Soon after a tour through the Okanagan Valley, sponsored by the BC Book Prize in July, to promote his book, John Muir, West Coast Pioneer, in schools and at the University of Kelowna, Daryl Ashby was notified he had been short listed for the Victoria Butler Book Prize.
"This is the first book I've ever written," says Daryl. "I didn't expect to be acknowledged in such a way."
Daryl's interest in writing can be traced to a visit 10 years ago to John Muir's home, which still stands in Sooke.
"I knew there was something there that had not been well profiled," he says.
The more he dug, the more he realized nobody had written about the first settler who survived and stayed in the Sooke area.
"John Muir really was the beginning of settlement in the colony," says Daryl, who was born and raised in Victoria.
Daryl spent over three years researching John Muir's history and approximately three years writing it. The rest of the time was consumed with looking for a publisher. Most publishers thought writing history in the first person rather than the traditional third person would not sell. Daryl disagreed.
"I felt like I had gotten under John Muir's skin," he says, "And I was writing his words."
He was ready to go the self-publishing route when he got a call from Ronsdale Press, who was interested in his book.
Born in 1948, 100 years after John Muir left Kilmarnock, Scotland, Daryl calls himself a simple Scotsman, and like the simple Scotsman he wrote about, Daryl has moved forward in his life from one experience to another.
Shortly after marriage, Daryl and his wife moved to Kitimat, where he spent three years working in forestry - something he knew nothing about before he started.
When he came back to Victoria, he went into civil engineering, which he says he learned by the side of his bed at night. He started with private consulting and then worked as a city engineer until the trend turned to hiring engineers with degrees. That was when Daryl decided to go back to school to get his mechanics ticket before he went into private business, successfully owning and operating a service station in Sidney. In addition to writing, Daryl has been a realtor for the past 16 years.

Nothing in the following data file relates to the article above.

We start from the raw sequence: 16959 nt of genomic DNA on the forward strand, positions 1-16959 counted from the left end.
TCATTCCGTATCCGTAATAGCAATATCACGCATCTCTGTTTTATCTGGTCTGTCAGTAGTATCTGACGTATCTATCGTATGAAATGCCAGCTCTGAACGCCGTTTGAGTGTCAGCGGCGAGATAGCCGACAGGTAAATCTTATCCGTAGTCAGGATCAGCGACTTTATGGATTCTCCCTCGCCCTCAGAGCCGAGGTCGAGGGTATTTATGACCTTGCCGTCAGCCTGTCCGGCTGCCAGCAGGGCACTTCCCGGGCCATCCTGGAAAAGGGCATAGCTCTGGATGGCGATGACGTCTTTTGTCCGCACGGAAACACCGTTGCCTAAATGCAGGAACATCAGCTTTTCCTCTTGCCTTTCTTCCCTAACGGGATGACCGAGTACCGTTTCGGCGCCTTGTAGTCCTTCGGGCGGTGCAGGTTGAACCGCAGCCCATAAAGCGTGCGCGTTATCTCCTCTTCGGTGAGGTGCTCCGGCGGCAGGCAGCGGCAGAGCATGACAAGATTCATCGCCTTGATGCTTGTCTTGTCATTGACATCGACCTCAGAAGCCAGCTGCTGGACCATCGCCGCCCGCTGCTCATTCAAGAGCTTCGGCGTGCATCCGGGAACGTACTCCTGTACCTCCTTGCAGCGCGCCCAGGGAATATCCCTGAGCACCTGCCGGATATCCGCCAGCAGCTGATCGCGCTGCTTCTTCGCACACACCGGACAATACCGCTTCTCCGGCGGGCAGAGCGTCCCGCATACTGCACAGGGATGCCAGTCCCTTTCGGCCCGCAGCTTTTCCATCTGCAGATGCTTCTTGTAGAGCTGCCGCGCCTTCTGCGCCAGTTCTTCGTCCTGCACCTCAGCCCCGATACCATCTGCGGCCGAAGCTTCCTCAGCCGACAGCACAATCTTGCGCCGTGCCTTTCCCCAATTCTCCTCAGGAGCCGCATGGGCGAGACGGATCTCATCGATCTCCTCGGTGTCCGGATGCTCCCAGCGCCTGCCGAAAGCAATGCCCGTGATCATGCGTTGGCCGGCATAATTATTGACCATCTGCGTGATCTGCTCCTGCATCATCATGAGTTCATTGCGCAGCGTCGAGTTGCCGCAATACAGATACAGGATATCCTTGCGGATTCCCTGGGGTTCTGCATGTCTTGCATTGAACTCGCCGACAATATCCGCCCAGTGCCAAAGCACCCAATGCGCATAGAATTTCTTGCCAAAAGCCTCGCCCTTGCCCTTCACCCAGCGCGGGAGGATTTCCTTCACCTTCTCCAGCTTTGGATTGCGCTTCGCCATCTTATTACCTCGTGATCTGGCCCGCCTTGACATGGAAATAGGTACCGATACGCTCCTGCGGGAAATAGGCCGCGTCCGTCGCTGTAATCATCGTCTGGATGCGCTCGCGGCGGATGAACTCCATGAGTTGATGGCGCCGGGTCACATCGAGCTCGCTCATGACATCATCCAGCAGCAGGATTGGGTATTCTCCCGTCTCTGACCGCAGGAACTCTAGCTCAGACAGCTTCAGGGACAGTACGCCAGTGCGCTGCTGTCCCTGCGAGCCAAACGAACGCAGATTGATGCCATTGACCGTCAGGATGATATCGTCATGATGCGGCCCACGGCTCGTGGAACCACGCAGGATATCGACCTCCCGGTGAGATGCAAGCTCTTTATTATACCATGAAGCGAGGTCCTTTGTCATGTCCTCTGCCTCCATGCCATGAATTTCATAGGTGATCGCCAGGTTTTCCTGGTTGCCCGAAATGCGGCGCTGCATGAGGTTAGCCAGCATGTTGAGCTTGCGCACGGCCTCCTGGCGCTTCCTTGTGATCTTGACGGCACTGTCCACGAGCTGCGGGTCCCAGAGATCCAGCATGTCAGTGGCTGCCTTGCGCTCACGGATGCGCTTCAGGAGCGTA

In his book, Daryl describes John Muir as a simple man who brought his family from Scotland to Vancouver Island at the expense of the Hudson's Bay Company, which promised him 25 acres of land. In return, Muir, his four sons and a nephew were required to work as "consignee" labourers for the Hudson's Bay Company for three years.
The deal with the Hudson's Bay Company turned out to be less than they expected, and Muir, along with his sons and other colonists, petitioned the Queen for an electoral government. Eventually, the Queen consented and John Muir, besides being the first magistrate in the colony became the first Member of Parliament for the Metchosin and Sooke area.
In his book, Daryl credits John Muir with other firsts. He developed the first successful steam-operated sawmill in B.C., and the largest privately owned fleet of ships in the Northwest. No other man in those early days did so much with so little.
Muir was nearly 50 years old when he came to Vancouver's island. The book is about the last 35 years of his life, which, coincidentally, are the first 35 years of the colony.
"The book is not 100 per cent John Muir," says Daryl. "It is about the people of the day and how John interacted with them."
The popularity of Daryl's book prompted an invite to speak at the Lieutenant-Governor's Douglas Tea in November and for the Victoria Historical Society in January. He will also speak for the Nanaimo Historical Society in May.
Daryl's next book is another true story, which required a great deal of research. He says it's a "James Bond kind of story" about a local figure on the wrong side of the law in the 1970s. He hopes to have the book finished by the end of next year.
John Muir, West Coast Pioneer, can be purchased at most book stores in Victoria and numerous book stores up and down the Island.
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